A few weeks ago we were at La Farine, a bakery and boulangerie on Piedmont Avenue. La Farine has four locations, three in Oakland and one in Berkeley. This is our neighborhood outlet, where we can often be found grabbing a quick bite before or after work. Not only does it offer great food, La Farine was founded in 1977. I always note, vainly, that this was the year of my birth too.
I forget whether this was a morning or evening visit, but during this trip Pi Wen snapped the picture shown below. This is La Farine's way of demonstrating how its purchases support local and regional jobs, both directly (with La Farine's own employees) and indirectly (with the employees of La Farine's suppliers.)
I stared a little too long at the sign, fascinated by this demonstration of the multiplier effect. La Farine's owner happened to be on hand, presumably making the rounds between his shops. So I asked how he came up with the numbers of jobs supported at the suppliers. Turns out he'd called all of those suppliers and asked for their complete employee head count. The numbers on the sign are the answers he received.
There is a sleight of hand here, in which the implication is that La Farine supports ALL of the jobs at those other suppliers. Of course La Farine can only directly account for its own employees, and for a hard-to-determine fraction of the jobs everywhere else. Those suppliers would likely exist even if La Farine did not.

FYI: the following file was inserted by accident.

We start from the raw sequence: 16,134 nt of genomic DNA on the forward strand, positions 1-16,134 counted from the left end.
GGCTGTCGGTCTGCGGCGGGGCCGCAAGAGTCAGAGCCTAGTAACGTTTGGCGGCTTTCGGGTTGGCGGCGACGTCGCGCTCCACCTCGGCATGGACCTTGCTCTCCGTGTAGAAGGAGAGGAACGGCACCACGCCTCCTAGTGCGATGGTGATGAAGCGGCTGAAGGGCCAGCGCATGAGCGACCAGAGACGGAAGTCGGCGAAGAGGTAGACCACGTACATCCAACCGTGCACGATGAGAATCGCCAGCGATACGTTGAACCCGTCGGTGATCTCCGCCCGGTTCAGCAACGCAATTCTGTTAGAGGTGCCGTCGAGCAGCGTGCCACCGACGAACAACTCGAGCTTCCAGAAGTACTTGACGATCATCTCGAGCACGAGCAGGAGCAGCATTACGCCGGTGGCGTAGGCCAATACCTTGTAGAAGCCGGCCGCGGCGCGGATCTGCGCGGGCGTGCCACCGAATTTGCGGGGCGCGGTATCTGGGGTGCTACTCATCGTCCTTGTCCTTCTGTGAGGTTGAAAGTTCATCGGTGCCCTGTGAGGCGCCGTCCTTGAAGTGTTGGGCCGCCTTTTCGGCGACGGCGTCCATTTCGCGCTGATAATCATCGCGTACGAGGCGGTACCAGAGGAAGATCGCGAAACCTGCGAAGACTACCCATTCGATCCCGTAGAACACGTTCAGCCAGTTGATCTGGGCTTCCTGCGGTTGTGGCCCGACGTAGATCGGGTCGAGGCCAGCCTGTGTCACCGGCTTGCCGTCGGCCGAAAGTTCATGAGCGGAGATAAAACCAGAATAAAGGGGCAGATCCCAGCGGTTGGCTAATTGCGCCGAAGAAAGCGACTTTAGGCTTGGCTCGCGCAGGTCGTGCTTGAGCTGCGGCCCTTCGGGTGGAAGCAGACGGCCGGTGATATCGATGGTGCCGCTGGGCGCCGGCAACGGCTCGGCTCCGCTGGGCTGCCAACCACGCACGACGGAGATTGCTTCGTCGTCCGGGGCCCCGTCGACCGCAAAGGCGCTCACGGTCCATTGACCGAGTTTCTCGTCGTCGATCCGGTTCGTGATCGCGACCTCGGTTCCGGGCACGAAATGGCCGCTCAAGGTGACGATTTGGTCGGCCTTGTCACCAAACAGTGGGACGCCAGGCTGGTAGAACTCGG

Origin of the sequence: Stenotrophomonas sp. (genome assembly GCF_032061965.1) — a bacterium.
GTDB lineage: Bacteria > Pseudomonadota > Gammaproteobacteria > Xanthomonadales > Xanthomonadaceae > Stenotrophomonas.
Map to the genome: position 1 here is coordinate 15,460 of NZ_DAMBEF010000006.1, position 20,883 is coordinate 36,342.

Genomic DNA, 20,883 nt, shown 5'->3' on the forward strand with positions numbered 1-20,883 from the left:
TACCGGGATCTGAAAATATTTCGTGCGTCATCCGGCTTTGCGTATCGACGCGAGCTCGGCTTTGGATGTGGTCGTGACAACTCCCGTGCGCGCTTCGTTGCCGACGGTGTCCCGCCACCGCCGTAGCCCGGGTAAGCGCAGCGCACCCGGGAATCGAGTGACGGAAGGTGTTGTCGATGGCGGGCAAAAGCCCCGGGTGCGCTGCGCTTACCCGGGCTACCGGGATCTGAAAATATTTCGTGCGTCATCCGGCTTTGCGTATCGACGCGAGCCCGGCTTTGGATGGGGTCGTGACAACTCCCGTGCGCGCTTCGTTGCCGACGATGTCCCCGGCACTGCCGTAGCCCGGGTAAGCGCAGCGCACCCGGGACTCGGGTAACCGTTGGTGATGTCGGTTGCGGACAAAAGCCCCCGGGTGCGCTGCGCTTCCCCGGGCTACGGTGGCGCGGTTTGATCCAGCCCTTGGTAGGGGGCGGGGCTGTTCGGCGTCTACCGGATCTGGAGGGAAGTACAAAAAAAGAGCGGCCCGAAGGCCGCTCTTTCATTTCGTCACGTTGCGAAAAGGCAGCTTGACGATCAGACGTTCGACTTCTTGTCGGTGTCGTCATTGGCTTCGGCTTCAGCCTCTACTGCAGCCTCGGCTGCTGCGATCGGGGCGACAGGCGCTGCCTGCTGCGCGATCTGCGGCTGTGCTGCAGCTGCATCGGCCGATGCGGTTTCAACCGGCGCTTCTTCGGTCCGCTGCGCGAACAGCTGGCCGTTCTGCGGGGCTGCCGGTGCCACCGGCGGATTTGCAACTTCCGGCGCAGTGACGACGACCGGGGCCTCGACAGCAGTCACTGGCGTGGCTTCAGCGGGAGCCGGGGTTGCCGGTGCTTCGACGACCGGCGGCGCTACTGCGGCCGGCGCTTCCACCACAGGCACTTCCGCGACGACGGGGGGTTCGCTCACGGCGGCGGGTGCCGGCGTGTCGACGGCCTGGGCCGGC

On the other hand, that's losing the forest for the trees. The meta-point of this sign is that local dollars recirculate through the local and regional economy, in a much more impactful and meaningful way than the flitting about of global capital. This is similar to the argument independent bookstores make regarding why it is worth it to pay more for a book you could obtain cheaply on Amazon. Whether this is a credible argument depends on one's convictions as well as one's percentage of disposable income. Only those of comfortable means would buy a baguette at La Farine when the bread is much cheaper at Grocery Outlet. But at least the La Farine constituents can now feel good about where their dollars are going.